News / USA

    Study: Chimps Used in Medical Research Show Signs of Post-Traumatic Stress

    Proposed US law would limit experimentation with the primates

    Chimpanzees used in medical experiments often experience maternal separation, social isolation and solitary confinement.
    Chimpanzees used in medical experiments often experience maternal separation, social isolation and solitary confinement.

    Multimedia

    Audio

    Chimpanzees who've been subjected to invasive laboratory experiments show signs of Post-Traumatic Stress (PTSD) and other psychiatric disorders seen in traumatized humans, according to a new study by animal welfare activists.

    About 1,000 chimpanzees currently live in private and government-run laboratory facilities across the United States, where they are used as subjects for medical experiments.

    The study findings, published in the non-profit science journal PLoS ONE, focus new attention on a proposed U.S. law to ban the use of chimpanzees in some types of medical research.

    Shedding light

    The two-year study examined the cases of more than 350 chimpanzees including former lab chimps now living in sanctuaries and those in the wild.

    The study's lead author, Dr. Hope Ferdowsian, directs research policy for the Physicians Committee for Responsible Medicine, a private group that promotes alternatives to the use of animals in research, education and training.

    Ferdowsian undertook the study primarily for ethical reasons.

    “Chimpanzees are taken from their mothers at a very early age, sometimes just after they’re born," she says. "Chimpanzees are also forced into isolation many times as a result of being used in Hepatitis and other protocols. So there are clear harms associated with the use of chimpanzees in research, and we wanted to look at exactly how chimpanzees are affected by all the harms that are inflicted upon them over the course of a lifetime.”

    Negra's story

    In collecting their data, Ferdowsian and her colleagues relied on feedback from the chimps’ caretakers, who - in many cases - had known the animals for years.

    One of the subjects was Negra, who spent 30 years as a test subject in biomedical research before being transferred to a chimp sanctuary.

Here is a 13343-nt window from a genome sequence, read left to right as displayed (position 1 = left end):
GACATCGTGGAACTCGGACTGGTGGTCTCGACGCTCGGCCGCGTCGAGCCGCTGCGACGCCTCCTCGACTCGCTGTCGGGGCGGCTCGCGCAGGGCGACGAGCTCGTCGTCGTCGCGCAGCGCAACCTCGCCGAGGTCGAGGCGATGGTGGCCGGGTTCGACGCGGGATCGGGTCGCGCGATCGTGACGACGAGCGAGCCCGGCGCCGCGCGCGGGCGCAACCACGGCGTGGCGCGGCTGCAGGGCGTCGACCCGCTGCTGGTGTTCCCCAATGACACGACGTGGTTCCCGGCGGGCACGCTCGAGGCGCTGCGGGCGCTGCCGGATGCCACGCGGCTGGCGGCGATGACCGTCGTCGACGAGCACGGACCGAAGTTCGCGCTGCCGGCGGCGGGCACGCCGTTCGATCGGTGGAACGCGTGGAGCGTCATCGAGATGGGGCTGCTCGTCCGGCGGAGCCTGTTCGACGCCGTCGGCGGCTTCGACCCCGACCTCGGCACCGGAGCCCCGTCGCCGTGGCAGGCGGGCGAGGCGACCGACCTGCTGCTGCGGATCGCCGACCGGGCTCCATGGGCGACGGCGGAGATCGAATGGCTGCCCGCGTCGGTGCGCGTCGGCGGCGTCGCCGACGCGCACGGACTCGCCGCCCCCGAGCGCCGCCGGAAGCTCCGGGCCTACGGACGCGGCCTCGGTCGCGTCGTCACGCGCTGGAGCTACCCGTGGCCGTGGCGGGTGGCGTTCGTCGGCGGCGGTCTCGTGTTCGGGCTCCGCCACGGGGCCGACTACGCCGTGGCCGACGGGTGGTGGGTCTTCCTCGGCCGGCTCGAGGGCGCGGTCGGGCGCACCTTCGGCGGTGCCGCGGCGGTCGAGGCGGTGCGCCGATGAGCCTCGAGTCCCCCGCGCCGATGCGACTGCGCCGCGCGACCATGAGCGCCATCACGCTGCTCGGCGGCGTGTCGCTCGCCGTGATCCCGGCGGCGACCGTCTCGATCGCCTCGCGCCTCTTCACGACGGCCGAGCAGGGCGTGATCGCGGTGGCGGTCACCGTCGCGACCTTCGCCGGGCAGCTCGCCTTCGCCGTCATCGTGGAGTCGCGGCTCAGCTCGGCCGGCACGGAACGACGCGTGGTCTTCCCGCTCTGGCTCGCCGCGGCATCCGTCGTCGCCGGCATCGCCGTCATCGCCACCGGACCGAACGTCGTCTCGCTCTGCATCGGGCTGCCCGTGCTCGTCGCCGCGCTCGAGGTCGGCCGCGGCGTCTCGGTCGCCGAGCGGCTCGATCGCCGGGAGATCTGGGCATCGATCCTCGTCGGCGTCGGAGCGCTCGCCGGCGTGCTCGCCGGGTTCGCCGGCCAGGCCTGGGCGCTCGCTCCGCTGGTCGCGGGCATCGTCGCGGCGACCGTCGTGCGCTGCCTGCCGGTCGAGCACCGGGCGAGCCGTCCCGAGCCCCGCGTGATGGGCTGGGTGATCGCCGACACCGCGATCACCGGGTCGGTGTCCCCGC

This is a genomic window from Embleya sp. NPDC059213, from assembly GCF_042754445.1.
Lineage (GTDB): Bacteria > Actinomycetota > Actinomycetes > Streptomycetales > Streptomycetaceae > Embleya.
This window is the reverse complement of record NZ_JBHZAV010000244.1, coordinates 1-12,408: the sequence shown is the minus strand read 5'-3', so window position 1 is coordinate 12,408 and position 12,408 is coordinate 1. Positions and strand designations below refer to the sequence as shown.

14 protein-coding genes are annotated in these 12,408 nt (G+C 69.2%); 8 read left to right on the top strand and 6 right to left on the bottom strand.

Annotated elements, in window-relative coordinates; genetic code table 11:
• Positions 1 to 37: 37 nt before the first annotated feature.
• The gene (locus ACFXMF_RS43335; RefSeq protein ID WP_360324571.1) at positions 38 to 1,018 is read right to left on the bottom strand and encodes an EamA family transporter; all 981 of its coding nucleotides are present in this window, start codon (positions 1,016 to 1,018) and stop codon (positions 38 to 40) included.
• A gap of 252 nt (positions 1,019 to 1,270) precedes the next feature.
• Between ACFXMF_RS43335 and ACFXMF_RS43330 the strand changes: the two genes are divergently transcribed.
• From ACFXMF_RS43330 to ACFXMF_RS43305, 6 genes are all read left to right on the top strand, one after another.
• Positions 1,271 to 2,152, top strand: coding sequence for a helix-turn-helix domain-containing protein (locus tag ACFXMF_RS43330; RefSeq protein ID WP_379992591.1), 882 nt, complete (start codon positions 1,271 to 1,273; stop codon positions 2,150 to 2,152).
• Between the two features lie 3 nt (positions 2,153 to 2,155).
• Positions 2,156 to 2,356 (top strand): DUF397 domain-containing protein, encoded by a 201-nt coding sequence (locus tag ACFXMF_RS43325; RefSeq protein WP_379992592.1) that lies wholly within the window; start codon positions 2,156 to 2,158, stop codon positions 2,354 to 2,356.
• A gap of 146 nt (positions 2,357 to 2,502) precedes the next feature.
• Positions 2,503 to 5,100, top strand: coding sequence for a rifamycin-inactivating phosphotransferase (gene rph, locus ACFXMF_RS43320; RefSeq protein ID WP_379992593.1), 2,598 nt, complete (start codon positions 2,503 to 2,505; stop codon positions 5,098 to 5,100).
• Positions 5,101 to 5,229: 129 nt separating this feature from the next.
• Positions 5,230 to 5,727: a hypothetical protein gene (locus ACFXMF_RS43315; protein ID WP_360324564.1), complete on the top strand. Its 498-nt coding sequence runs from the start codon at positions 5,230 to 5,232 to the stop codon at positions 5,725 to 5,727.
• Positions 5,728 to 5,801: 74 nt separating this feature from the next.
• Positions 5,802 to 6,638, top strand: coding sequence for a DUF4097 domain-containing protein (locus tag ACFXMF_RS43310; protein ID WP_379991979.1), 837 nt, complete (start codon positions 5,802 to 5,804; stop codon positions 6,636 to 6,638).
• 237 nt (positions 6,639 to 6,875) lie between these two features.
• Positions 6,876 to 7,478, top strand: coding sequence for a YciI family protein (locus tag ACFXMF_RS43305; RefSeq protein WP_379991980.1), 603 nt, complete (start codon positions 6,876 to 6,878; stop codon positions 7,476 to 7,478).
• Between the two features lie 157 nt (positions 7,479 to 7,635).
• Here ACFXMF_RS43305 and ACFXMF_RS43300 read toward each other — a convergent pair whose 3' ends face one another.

Negra's caretakers describe her as socially isolated and withdrawn, and she assumed a depressed, hunched posture, much like you’d see in humans with depression.

    Negra spent three decades in biomedical research labs. (Chimpanzee Sanctuary Northwest)

    “She walked around with a blanket over her head, really isolating herself from the rest of the world,” says Ferdowsian.

    Her study concludes that the behavioral changes Negra and many other chimps exhibited after their laboratory experiences were very similar to those seen in combat veterans suffering Post-Traumatic Stress Disorder (PTSD).  

    Proposed changes

    Ferdowsian supports pending legislation in the U.S. Congress which would phase out experiments on chimpanzees and retire the apes to sanctuaries.

    Rep. Roscoe Bartlett,  a Maryland Republican, was a scientist before becoming a congressman and is now the main sponsor of "The Great Ape Protection and Cost Savings Act." He says Ferdowsian’s study confirmed what he already knew.

    “That these animals aren’t the usual cow or pig or horse. They really are very different," says Bartlett. "They are primates and they have a huge brain and they have many characteristics similar to humans. It didn’t surprise me, but I was pleased to see the study.”

    Foxie was used in hepatitis vaccine research. (Chimpanzee Sanctuary Northwest)

    But some scientists involved in chimp-assisted research challenge the validity of Ferdowsian’s study and the proposed ban.

    John VandeBerg, a biomedical researcher and director of the Southwest National Primate Research Center in San Antonio, Texas, finds serious flaws in the study and considers its conclusions invalid.

    "The authors appear to have tried to assign a human disorder, Post Traumatic Stress Syndrome, to these chimpanzees and this syndrome is defined primarily by psychological characteristics such as persistent nightmares, recurrent distressing feelings about the event that they have suffered," says VandeBerg. "Chimpanzees aren’t able to relate to us whether they are having nightmares or recurrent, distressing recollections.”

    'Devastating blow'

    VandeBerg, who uses chimpanzees in the medical research he conducts at his Texas facility, says the animals are treated humanely.

    “We have many chimpanzees here at the Southwest National Primate Research Center that have been here for many decades, who’ve been used in experimental research over many decades. They do not exhibit symptoms of depression, and certainly as I say, there is no way of diagnosing Post Traumatic Stress Syndrome.”

    VandeBerg says chimpanzee research has led to life-saving medical gains.

    “For example, the Hepatitis B vaccine would not have been developed without research with chimpanzees. Hepatitis B vaccine was given to the children in 116 countries of the world. That was a huge medical breakthrough which will save hundreds of millions of human lives.”

    Banning the use of chimps in research,  VandeBerg says, will deal a devastating blow to medical research.

    But study lead author Ferdowsian insists that there are alternatives for medical research that do not involve using animals, such as computer simulations, cell and tissue cultures, genetic analyses and human population studies.  

    And, Ferdowsian says, passage of the Great Ape Protection Act would bring the United States into line with the ethical research standards adopted by other countries.

    You May Like

    Russia Sees Brexit Impact Widespread but Temporary

    Officials, citizens react to Britain’s vote to exit European Union with mix of pleasure, understanding and concern